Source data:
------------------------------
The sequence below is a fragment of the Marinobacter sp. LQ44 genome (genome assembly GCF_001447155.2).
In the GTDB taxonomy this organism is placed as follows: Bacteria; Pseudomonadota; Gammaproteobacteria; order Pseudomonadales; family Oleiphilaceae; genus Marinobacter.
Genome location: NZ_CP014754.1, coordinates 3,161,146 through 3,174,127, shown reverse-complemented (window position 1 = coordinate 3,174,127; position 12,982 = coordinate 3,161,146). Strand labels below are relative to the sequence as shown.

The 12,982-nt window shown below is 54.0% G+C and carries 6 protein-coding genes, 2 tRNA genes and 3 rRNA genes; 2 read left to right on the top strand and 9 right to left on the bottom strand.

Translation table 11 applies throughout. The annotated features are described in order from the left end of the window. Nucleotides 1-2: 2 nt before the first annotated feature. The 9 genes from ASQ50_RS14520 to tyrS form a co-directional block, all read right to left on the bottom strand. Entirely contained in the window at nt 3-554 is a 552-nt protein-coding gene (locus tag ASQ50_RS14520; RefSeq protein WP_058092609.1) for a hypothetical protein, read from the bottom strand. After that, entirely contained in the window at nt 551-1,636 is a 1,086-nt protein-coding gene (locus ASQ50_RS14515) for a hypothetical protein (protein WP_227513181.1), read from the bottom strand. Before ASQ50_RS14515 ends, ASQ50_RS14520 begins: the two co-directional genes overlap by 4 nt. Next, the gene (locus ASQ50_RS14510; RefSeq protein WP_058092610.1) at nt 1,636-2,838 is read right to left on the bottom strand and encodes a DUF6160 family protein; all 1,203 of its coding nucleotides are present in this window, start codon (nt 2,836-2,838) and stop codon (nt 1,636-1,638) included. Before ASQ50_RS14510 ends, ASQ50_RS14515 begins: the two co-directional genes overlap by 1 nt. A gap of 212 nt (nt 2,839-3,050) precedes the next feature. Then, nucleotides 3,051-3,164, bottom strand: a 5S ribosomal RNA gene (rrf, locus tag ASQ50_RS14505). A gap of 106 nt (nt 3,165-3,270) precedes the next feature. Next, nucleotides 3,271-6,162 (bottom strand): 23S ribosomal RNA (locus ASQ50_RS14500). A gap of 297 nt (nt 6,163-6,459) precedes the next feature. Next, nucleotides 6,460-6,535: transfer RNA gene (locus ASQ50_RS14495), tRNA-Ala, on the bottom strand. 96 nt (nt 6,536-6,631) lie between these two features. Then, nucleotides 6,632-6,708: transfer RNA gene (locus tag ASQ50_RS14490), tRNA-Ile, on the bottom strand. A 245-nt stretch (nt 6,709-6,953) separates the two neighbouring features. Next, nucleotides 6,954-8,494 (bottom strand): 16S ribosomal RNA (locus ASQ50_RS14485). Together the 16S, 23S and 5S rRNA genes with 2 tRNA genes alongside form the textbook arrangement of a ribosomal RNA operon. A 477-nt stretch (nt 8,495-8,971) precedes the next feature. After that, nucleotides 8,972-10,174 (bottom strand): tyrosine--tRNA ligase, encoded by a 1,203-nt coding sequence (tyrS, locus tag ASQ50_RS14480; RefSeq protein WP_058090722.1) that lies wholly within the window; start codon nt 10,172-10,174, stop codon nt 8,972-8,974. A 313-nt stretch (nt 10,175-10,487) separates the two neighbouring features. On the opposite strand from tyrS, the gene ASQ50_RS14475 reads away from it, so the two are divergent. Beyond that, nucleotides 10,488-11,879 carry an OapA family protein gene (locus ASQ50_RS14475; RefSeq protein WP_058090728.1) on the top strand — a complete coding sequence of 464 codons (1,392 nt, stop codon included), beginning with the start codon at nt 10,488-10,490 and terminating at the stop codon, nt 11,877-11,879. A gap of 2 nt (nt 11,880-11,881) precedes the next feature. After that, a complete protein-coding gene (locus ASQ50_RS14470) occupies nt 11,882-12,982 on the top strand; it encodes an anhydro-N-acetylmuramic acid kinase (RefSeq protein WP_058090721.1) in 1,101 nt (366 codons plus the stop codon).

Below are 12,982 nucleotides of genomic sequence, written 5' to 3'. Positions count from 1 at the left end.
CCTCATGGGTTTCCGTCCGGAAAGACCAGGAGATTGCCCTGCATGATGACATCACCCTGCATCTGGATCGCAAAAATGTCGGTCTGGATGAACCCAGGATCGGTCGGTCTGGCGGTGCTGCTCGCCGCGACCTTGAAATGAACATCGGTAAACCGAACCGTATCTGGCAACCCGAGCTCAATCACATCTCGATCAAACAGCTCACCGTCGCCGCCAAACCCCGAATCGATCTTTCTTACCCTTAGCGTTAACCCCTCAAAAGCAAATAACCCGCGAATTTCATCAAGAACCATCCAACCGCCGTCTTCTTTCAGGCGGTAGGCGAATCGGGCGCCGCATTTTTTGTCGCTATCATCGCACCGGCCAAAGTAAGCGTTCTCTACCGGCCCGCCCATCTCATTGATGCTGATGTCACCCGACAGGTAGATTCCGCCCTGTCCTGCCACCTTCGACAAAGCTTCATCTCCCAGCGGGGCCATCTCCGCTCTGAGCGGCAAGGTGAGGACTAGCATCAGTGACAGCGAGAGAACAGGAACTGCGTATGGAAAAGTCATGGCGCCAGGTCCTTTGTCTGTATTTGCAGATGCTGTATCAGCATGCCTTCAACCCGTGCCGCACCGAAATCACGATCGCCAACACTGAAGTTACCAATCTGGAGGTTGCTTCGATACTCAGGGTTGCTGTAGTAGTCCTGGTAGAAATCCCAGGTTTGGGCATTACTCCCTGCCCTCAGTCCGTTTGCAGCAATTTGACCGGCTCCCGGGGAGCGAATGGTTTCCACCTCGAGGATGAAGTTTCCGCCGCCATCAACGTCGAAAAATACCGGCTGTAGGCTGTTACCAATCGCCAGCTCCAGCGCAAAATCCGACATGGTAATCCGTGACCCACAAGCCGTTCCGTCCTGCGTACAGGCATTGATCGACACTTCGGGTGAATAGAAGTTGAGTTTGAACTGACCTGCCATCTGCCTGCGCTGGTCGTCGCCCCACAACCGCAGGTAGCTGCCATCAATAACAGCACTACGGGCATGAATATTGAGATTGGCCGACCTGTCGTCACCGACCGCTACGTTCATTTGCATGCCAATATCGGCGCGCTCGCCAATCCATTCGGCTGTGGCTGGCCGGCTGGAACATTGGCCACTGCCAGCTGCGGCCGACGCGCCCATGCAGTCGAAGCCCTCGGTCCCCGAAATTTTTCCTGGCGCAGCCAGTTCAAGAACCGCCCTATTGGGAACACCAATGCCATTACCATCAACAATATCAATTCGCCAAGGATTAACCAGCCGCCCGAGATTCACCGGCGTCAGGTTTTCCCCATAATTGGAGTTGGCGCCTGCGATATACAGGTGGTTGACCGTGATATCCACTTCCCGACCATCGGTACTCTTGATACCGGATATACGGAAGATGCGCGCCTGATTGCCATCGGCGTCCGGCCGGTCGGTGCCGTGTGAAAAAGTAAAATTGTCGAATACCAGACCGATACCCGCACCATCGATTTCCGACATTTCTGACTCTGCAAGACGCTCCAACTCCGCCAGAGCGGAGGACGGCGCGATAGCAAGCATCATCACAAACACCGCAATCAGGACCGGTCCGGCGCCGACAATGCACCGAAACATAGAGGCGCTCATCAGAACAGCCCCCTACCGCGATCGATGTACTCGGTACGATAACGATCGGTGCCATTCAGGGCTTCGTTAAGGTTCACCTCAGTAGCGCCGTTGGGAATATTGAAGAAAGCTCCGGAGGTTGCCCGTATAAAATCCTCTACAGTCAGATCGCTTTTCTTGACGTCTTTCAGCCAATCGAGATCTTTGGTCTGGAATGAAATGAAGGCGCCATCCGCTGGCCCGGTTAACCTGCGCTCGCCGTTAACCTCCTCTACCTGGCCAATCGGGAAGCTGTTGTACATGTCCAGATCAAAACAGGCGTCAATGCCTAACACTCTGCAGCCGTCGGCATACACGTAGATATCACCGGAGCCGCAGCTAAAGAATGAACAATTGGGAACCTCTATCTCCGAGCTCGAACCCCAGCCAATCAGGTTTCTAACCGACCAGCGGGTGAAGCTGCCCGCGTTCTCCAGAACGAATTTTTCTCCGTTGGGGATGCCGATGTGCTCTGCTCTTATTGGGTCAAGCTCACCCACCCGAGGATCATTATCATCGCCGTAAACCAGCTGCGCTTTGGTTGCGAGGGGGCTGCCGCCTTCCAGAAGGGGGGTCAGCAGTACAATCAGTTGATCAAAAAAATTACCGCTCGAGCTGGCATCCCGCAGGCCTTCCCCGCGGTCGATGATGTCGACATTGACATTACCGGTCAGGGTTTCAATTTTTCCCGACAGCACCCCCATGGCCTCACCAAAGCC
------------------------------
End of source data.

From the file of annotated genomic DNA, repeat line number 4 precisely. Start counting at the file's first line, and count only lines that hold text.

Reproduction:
The 12,982-nt window shown below is 54.0% G+C and carries 6 protein-coding genes, 2 tRNA genes and 3 rRNA genes; 2 read left to right on the top strand and 9 right to left on the bottom strand.